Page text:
Continuing through February 12, 2011
Avid sailor Joan Hall responds to the plastic trash she sees floating miles from the ocean shore with her wall-mounted sculptures that resemble fishing nets bulging with man-made debris. Her visual lamentation about the decline of ocean life evokes feelings of being damaged, trapped and insignificant. Working with Japanese-style handmade paper and printed digital imagery, she uses a scalpel to cut out the fish nets and laminates them with Mylar for a translucent effect.
In one piece, she’s inserted contrasting circular images of cancer cells and coral life forms, though it’s difficult to distinguish the abnormal cells from the merely endangered. The largest wall work appears stuffed with sun-bleached shopping bags, illustrating that 10 percent of all plastic winds up in the oceans. She also uses flotsam picked up from the beach, such as the plastic fishing nets that form three garbage baglike sentinels in a melancholy floor installation, “Here No More.”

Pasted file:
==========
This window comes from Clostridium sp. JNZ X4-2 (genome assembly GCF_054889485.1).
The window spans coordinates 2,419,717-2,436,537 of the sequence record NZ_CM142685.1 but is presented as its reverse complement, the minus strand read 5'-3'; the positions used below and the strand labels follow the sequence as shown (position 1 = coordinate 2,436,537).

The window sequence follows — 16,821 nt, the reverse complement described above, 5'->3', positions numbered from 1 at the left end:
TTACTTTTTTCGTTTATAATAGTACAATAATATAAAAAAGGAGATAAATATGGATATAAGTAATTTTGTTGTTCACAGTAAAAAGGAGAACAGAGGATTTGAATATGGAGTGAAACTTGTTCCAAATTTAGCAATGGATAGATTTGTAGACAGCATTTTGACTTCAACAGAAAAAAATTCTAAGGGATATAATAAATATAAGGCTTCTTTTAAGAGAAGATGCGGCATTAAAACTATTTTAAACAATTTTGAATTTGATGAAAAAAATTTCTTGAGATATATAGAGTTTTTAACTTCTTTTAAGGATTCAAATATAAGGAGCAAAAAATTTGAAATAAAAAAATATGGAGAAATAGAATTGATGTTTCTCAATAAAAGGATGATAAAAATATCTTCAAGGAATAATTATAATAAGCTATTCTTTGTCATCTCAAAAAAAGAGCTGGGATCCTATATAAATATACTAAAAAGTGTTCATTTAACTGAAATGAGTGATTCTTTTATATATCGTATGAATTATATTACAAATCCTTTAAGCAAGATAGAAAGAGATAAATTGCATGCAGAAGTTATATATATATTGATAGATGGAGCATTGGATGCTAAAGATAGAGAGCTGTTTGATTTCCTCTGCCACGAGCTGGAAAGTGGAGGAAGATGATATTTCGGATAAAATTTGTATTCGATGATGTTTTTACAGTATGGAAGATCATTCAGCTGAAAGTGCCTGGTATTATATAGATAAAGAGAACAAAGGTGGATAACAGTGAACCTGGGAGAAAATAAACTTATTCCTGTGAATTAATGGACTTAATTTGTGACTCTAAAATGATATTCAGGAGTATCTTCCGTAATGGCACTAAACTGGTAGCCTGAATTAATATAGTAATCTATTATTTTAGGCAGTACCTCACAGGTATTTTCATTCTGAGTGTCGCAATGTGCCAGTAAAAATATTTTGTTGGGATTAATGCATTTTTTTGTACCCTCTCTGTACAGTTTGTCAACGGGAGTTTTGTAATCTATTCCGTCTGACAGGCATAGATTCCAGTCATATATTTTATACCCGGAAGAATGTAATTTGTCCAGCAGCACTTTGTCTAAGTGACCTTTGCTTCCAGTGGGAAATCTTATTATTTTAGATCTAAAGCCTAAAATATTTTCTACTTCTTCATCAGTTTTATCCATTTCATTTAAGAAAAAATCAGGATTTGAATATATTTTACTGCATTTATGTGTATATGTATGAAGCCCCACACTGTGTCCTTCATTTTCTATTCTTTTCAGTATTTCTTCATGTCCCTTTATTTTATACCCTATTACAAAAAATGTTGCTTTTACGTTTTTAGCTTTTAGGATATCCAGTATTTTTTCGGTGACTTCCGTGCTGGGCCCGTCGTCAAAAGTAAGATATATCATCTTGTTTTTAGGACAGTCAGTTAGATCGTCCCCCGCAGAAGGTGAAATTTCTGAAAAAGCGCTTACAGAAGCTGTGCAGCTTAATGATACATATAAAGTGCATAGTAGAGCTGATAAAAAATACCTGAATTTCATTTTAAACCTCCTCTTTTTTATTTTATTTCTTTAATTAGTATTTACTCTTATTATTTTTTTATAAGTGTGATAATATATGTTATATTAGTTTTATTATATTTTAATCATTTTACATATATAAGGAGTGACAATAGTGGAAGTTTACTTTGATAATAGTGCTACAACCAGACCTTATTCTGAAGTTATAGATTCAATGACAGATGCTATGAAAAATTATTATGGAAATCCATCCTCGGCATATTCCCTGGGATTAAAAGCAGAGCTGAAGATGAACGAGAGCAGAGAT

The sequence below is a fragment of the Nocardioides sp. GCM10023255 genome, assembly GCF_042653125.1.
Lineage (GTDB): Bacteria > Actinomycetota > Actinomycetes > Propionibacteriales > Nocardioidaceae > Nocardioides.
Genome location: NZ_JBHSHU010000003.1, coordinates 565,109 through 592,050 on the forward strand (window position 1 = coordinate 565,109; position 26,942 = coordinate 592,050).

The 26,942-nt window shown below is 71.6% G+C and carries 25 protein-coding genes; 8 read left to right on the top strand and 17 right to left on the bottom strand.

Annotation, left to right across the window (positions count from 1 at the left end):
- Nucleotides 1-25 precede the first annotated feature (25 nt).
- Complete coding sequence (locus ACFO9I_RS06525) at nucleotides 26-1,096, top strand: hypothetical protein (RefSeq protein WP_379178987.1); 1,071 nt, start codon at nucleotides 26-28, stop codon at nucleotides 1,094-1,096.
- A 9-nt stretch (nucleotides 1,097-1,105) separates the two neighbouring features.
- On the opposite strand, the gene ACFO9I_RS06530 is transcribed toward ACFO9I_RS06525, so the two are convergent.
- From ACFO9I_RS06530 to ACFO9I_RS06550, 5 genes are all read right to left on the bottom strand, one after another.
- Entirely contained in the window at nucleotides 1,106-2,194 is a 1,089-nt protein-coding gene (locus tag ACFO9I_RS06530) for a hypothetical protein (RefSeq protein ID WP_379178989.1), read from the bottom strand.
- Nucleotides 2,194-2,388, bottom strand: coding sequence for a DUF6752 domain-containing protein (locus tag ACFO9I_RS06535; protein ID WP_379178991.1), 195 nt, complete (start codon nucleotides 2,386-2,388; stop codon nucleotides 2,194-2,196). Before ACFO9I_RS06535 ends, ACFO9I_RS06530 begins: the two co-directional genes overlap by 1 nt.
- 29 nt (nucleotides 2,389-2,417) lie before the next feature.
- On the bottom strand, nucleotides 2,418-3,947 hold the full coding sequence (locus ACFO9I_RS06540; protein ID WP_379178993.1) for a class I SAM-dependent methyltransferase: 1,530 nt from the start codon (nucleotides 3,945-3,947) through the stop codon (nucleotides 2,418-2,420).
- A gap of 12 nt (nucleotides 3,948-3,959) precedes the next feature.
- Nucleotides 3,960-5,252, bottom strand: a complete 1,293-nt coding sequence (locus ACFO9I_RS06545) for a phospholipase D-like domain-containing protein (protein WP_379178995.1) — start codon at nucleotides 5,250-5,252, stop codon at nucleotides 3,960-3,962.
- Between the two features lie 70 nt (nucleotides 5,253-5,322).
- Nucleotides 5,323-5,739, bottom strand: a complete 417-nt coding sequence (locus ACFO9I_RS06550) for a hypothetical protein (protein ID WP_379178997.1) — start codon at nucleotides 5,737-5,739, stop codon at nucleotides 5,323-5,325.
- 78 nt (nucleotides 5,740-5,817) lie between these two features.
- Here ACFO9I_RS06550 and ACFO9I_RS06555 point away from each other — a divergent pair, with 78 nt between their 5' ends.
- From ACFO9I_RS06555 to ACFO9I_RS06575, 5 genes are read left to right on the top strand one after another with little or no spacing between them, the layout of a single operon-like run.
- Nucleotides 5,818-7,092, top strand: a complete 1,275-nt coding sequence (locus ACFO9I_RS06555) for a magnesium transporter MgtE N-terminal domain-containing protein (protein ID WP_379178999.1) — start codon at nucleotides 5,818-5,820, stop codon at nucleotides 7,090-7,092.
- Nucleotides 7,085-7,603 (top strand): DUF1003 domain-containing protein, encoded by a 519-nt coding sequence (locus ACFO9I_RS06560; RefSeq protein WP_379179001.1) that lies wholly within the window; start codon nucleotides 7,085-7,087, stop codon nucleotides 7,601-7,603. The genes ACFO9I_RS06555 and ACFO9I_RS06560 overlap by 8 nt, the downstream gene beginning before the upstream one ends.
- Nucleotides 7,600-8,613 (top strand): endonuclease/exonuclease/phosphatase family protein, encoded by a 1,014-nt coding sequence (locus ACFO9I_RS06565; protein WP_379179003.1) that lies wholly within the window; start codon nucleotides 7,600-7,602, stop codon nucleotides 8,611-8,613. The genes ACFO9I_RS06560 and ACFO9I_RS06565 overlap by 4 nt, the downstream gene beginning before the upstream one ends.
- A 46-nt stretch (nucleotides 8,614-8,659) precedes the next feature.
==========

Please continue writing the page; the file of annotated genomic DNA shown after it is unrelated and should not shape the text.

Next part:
Ivano Vitali’s newspaper weavings that mix crafts traditions with that of Arte Povera are paired with Hall’s recycled works under the title “Crossovers: Materials and Metaphors.” Guest curator Meredith Dean brings together these distinct bodies of work based on shared handmade techinique and environmentalist concerns.
Blue Star Contemporary Art Center